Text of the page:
Subrogation is a term that's well-known in legal and insurance circles but often not by the customers they represent. Even if it sounds complicated, it is in your self-interest to comprehend an overview of how it works. The more information you have about it, the better decisions you can make with regard to your insurance policy.
Any insurance policy you hold is a commitment that, if something bad occurs, the firm on the other end of the policy will make good without unreasonable delay. If you get injured while you're on the clock, your employer's workers compensation insurance agrees to pay for medical services. Employment lawyers handle the details; you just get fixed up.
But since ascertaining who is financially accountable for services or repairs is typically a tedious, lengthy affair – and delay often compounds the damage to the victim – insurance companies often opt to pay up front and figure out the blame afterward. They then need a method to get back the costs if, when there is time to look at all the facts, they weren't in charge of the payout.
Can You Give an Example?
You go to the doctor's office with a gouged finger. You hand the receptionist your medical insurance card and he takes down your coverage information. You get stitched up and your insurer gets an invoice for the medical care. But on the following afternoon, when you arrive at work – where the injury happened – you are given workers compensation paperwork to file. Your company's workers comp policy is in fact responsible for the hospital trip, not your medical insurance company. It has a vested interest in getting that money back in some way.
How Does Subrogation Work?
This is where subrogation comes in. It is the process that an insurance company uses to claim reimbursement when it pays out a claim that turned out not to be its responsibility. Some companies have in-house property damage lawyers and personal injury attorneys, or a department dedicated to subrogation; others contract with a law firm. Usually, only you can sue for damages to your self or property. But under subrogation law, your insurer is extended some of your rights in exchange for having taken care of the damages. It can go after the money that was originally due to you, because it has covered the amount already.
How Does This Affect Individuals?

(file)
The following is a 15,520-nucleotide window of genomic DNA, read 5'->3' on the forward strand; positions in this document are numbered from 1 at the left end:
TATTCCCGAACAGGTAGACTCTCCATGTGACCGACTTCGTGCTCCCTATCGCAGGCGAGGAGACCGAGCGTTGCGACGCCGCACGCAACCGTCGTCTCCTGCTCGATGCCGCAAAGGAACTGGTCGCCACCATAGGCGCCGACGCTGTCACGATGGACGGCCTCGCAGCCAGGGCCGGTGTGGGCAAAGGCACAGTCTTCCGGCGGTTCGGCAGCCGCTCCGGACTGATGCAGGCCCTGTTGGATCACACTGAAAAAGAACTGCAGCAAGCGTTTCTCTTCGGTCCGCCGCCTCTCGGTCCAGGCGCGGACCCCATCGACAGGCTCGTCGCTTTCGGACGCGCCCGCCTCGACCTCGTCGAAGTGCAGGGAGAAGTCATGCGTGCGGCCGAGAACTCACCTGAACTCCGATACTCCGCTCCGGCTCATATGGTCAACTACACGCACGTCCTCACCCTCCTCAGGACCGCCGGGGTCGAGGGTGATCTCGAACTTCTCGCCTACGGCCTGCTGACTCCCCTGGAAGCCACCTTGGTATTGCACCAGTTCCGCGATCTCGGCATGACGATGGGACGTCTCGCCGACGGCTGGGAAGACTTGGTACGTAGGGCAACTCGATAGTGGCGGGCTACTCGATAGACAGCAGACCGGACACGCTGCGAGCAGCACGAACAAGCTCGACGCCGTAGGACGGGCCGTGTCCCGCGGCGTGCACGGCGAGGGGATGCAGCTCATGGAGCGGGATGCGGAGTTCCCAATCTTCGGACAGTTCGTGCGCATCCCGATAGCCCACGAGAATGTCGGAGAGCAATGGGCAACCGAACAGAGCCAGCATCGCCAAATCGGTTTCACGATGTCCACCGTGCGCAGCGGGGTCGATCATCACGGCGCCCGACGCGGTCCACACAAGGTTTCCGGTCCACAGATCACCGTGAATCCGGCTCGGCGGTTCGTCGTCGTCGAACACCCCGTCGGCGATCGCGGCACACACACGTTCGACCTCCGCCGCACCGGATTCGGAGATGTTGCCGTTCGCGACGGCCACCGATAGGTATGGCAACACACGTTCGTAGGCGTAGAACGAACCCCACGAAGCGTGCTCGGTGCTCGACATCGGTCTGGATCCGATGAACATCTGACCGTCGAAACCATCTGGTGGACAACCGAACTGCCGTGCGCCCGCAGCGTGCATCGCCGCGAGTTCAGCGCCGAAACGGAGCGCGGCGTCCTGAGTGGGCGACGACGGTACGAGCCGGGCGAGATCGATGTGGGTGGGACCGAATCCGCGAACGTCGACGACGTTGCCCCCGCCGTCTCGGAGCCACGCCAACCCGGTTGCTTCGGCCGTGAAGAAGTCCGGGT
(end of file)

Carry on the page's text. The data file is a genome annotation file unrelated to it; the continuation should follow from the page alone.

For starters, if you have a deductible, it wasn't just your insurer that had to pay. In a $10,000 accident with a $1,000 deductible, you have a stake in the outcome as well – to the tune of $1,000. If your insurer is timid on any subrogation case it might not win, it might opt to get back its expenses by raising your premiums and call it a day. On the other hand, if it has a knowledgeable legal team and pursues them aggressively, it is acting both in its own interests and in yours. If all of the money is recovered, you will get your full $1,000 deductible back. If it recovers half (for instance, in a case where you are found 50 percent to blame), you'll typically get $500 back, based on the laws in most states.
Furthermore, if the total expense of an accident is more than your maximum coverage amount, you may have had to pay the difference. If your insurance company or its property damage lawyers, such as personal injury lawyer Bonney Lake WA, pursue subrogation and wins, it will recover your costs in addition to its own.
All insurance agencies are not created equal. When shopping around, it's worth comparing the reputations of competing agencies to evaluate if they pursue legitimate subrogation claims; if they do so without delay; if they keep their accountholders advised as the case goes on; and if they then process successfully won reimbursements right away so that you can get your funding back and move on with your life. If, on the other hand, an insurance firm has a reputation of honoring claims that aren't its responsibility and then protecting its profit margin by raising your premiums, even attractive rates won't outweigh the eventual headache.